Please drink some water. Your gooey lip sounds make me queasy.
Oh my frickin' lord. I'm so sick of seeing this in emails, hearing it in spoken word.
From Grammar Police
Between you and I
Come on folks, don't be so frightened of `me'. It is the appropriate word when referring to oneself as an object rather than as a subject. Aha! There we see the problem. There is no such thing as objectivity! Everything is subjective. If you think otherwise, fine! That is your subjective opinion. And if you wish to fly to the moon on wings made of wax, go ahead. There is no objective reality to interfere with your plans, only your failure to believe.
But, gratuitous slams against people who don't believe in the possibility of common understanding of a really existing external world not amenable to change by magic aside, some people have been so frightened that they would say `me' when `I' was appropriate, that they never learned when each is needed. A simple test suffices: remove the plural and see how it sounds. You'll probably see the correct answer immediately. For example, is it
`The cashier gave John and I the pizza.'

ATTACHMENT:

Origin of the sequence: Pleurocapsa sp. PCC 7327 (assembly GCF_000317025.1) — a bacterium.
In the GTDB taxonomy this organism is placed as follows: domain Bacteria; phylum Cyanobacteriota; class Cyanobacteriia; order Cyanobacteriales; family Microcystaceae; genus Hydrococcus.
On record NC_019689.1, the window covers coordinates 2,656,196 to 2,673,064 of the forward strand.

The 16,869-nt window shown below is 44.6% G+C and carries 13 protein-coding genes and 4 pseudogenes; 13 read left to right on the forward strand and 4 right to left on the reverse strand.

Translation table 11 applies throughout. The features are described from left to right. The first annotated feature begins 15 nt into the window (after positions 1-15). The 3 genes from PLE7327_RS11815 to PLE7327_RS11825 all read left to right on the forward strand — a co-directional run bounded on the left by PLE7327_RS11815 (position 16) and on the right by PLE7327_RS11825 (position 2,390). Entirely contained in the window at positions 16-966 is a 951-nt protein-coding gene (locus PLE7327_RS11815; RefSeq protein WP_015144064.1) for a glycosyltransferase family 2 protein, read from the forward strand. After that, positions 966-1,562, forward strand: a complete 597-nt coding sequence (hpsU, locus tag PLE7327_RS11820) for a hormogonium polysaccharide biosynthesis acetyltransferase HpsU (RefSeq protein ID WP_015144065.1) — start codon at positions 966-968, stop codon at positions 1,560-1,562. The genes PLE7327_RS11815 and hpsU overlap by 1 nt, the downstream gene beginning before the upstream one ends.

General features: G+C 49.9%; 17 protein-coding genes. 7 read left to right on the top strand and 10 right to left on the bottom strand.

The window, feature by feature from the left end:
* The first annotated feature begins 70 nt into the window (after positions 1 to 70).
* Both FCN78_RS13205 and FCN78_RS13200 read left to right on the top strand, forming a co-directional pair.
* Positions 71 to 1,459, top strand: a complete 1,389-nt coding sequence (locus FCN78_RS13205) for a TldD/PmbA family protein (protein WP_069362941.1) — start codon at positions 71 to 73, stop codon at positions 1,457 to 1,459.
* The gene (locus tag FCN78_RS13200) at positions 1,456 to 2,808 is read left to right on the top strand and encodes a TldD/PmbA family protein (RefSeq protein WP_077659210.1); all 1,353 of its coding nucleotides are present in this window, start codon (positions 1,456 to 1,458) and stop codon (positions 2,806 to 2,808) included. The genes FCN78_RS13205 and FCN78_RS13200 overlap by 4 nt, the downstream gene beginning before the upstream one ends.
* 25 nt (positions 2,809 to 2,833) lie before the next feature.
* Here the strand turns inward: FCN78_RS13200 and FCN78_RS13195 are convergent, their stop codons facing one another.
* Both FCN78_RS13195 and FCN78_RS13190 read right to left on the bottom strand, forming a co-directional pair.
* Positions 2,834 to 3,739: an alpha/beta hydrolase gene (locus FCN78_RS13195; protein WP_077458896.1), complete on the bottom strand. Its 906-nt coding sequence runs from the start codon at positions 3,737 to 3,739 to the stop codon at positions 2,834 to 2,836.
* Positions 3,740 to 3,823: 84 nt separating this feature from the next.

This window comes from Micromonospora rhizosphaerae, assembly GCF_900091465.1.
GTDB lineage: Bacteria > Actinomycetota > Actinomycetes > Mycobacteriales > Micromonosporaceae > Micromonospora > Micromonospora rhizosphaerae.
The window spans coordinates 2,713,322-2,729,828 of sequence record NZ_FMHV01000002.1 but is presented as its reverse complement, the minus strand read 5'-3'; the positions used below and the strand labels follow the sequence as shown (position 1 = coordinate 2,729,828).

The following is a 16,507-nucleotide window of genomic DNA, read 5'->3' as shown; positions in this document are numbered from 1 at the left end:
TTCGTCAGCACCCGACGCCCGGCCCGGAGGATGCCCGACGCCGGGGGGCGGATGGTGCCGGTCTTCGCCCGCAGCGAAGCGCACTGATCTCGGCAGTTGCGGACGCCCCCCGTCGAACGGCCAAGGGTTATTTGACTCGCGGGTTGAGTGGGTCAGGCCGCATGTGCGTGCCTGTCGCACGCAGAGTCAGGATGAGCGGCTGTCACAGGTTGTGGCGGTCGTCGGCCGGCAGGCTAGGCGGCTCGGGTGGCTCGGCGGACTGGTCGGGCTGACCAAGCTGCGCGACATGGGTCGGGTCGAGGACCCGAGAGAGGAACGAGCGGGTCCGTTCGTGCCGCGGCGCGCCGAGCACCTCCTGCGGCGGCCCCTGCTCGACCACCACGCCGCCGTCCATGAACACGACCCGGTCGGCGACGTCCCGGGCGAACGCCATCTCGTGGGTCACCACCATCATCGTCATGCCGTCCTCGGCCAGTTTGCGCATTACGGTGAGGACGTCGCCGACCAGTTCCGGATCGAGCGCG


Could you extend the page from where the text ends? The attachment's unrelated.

or is it
`The cashier gave John and me the pizza.'
If the choice were between `The cashier gave I the pizza.' and `The cashier gave me the pizza.', you would know which was right, wouldn't you. For a slightly harder example, is it
`Who is there?' `It's me!'
or is it
`Who is there?' `It is I!'
Compare the answers 'Me am' and 'I am' to see which is correct.
I frequently hear statements like
'Me and her went to the mall.' or
'Her and I went to the mall.'
from people who would never say 'Her went to the mall or 'Me went to the mall.'
For a discussion of the reason for this problem and some others, here is an entertaining column by Nick Clooney from The Cincinnati Post.
An example of this phrase occurs in Shakespeare;
All debts are cleered betweene you and I...
It was also used by the Restoration playwrights. This phrase was acceptable in Tudor and Restoration England, but today, most educated people, including the authors of style manuals, would consider it ungrammatical. The principle that is cited is that prepositions always take object pronouns, and it does not matter whether the pronouns occur singly or are joined with a conjunction.
A comparison that sheds further light on the phenomenon is the following:
All debts are cleared between you and us.
All debts are cleared between you and we.
Here, the subjective case sounds clearly wrong to most writers, and is almost never used in current written English. The example suggests that "between you and I" is in fact an idiom; it has been used so frequently for so many centuries that it tends to sound fairly acceptable in comparison to "between you and me". Indeed, "between you and I", though avoided in writing, would be considered acceptable in oral use by many educated speakers.
I think that has become my most potent pet peeve.